Persistence context can be EXTENDED or TRANSACTION.
Basically the lifetime of a PersistenceContext is not equivalent to the lifetime of a transaction not . So if we declare a persistence context of type extended those entities from within the PC will remain managed until the PC is removed ( e.g. the stategull bean is removed or passivated).
In a TRANSACTION PC type the lifetime of the PC is until the transaction is commited.
the term is really related to PersistenceContext type and not to transactions. The persistence context is not propagated across calls between components.
here is a detailed explanation from mikalai zaikin's notes :
If a component is called and there is no JTA transaction or the JTA transaction is not propagated, the persistence context is not propagated.
If an entity manager is then invoked from within the component - it does make things more complicated but it's worth understanding:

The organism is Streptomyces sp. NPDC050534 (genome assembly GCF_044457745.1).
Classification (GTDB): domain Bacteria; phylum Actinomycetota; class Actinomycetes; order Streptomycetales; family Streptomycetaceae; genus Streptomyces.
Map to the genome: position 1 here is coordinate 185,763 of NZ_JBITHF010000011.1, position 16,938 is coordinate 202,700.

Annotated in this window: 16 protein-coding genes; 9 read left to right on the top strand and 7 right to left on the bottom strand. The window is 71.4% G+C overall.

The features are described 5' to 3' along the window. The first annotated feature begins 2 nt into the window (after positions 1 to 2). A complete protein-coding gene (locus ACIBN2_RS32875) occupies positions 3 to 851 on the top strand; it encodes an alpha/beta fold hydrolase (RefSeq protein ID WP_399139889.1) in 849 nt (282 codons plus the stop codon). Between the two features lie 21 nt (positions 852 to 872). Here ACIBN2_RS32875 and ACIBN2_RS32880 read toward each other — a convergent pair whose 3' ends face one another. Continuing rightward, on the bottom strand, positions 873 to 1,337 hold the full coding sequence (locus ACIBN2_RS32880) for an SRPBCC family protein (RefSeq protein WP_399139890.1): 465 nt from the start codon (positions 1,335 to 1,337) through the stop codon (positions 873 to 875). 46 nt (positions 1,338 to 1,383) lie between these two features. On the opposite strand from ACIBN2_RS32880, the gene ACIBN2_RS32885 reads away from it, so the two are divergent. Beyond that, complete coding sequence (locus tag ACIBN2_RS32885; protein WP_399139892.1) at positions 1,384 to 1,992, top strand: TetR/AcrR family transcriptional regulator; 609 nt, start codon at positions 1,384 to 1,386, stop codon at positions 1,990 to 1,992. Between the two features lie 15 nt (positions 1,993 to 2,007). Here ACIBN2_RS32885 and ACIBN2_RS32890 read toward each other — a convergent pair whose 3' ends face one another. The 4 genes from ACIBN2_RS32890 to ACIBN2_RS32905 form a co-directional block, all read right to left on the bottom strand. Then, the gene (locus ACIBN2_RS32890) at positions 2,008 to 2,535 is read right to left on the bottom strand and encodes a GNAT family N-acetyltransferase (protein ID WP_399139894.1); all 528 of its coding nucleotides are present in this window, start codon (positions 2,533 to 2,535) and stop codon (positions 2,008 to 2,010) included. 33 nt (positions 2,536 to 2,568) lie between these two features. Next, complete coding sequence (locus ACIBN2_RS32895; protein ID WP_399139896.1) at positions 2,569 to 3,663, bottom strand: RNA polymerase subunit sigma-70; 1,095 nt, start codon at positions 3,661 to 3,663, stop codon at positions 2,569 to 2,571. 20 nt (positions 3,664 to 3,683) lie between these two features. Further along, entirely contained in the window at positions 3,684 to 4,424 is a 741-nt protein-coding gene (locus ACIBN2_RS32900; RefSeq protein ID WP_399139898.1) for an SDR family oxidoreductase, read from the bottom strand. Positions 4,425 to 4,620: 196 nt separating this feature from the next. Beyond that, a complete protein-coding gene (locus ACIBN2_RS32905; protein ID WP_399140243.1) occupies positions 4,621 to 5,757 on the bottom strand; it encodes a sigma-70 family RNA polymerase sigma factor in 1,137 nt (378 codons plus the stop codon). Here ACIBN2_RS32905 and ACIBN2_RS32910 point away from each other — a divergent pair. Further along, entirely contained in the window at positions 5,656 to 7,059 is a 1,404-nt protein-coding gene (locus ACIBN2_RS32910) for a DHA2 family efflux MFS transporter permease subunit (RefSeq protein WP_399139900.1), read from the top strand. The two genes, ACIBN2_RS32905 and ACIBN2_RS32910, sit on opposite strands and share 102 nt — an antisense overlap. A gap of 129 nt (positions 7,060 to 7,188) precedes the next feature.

Invocation of an entity manager defined with PersistenceContextType.TRANSACTION will result in use of a NEW persistence context.
Invocation of an entity manager defined with PersistenceContextType.EXTENDED will result in the use of the existing extended persistence context bound to that component.
If the entity manager is invoked within a JTA transaction, the persistence context will be bound to the JTA transaction.
If a component is called and the JTA transaction is propagated into that component:
If the component is a stateful session bean to which an extended persistence context has been bound and there is a different persistence context bound to the JTA transaction, an EJBException is thrown by the container.
Otherwise, if there is a persistence context bound to the JTA transaction, that persistence context is propagated and used.
posted 10 years ago
e.g. the stategull bean is removed or passivated
The Extended PC remains open for the lifetime of the BEAN. It does not get closed when the bean is passivated.It only gets closed when the bean's @Remove annotated method is called.
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